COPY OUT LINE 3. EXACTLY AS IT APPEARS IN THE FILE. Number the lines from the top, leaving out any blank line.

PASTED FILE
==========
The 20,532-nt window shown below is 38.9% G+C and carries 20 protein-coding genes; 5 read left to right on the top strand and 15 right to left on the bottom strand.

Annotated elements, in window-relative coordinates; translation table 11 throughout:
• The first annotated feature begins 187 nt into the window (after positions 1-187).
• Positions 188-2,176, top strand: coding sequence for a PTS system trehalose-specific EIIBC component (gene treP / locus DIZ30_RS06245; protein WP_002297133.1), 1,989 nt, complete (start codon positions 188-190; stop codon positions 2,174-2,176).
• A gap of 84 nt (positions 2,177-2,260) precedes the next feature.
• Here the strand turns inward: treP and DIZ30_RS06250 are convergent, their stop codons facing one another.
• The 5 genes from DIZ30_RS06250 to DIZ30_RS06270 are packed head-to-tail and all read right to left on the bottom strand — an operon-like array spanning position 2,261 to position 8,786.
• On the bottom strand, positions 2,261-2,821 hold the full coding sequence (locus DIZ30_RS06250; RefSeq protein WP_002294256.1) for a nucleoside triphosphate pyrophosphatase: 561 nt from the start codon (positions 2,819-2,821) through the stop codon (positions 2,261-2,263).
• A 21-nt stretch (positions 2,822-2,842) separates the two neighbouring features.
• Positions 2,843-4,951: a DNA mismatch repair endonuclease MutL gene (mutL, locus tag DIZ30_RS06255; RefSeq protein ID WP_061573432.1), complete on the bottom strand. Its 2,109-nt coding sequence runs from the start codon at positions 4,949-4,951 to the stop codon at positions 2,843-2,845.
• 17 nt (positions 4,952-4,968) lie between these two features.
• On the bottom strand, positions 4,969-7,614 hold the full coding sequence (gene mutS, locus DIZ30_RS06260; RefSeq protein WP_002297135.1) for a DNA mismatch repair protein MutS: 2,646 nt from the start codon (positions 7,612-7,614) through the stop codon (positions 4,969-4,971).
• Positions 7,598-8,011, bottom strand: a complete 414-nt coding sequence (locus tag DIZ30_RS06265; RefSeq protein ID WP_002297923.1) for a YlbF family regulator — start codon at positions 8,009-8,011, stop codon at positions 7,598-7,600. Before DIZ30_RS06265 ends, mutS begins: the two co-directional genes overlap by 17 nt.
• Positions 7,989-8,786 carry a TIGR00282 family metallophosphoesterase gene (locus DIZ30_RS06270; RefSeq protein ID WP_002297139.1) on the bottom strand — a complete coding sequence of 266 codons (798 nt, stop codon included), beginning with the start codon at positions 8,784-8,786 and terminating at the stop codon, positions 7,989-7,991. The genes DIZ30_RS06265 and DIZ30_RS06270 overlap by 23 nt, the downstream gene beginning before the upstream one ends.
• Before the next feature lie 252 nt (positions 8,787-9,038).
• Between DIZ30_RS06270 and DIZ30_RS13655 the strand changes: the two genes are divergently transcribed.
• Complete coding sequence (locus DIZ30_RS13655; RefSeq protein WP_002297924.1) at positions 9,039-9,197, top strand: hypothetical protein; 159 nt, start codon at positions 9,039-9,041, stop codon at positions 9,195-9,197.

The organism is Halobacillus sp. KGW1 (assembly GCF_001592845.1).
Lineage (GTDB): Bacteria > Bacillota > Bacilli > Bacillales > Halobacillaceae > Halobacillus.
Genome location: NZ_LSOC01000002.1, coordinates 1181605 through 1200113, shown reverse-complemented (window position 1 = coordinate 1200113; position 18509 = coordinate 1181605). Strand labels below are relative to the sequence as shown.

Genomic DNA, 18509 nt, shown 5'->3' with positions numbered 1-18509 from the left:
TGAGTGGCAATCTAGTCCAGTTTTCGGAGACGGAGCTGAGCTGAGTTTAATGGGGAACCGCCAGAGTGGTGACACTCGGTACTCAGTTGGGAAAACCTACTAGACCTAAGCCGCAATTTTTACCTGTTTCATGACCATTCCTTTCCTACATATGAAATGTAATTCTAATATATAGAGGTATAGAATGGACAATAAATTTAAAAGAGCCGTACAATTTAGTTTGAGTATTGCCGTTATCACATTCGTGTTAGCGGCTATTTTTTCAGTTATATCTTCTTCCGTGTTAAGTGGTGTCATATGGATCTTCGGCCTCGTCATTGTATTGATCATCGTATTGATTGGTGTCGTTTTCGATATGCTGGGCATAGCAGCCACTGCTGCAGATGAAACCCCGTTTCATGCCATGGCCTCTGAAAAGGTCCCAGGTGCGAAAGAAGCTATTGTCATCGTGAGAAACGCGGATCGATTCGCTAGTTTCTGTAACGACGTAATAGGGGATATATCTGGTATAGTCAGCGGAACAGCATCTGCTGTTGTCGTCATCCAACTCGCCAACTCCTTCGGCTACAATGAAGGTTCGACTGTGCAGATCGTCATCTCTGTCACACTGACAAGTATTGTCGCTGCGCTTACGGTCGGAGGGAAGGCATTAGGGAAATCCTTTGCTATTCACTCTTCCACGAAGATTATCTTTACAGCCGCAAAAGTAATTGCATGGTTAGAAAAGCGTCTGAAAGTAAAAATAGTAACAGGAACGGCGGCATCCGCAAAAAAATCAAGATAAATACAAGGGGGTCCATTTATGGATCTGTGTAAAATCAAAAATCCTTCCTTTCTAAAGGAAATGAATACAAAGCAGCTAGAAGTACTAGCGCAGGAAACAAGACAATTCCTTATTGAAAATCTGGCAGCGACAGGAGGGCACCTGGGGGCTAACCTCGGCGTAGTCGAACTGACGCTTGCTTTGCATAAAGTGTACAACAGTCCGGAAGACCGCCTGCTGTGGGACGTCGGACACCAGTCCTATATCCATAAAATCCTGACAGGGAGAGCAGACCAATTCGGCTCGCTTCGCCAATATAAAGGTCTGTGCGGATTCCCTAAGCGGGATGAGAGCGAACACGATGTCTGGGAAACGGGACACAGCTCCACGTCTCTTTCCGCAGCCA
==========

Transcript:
• The first annotated feature begins 187 nt into the window (after positions 1-187).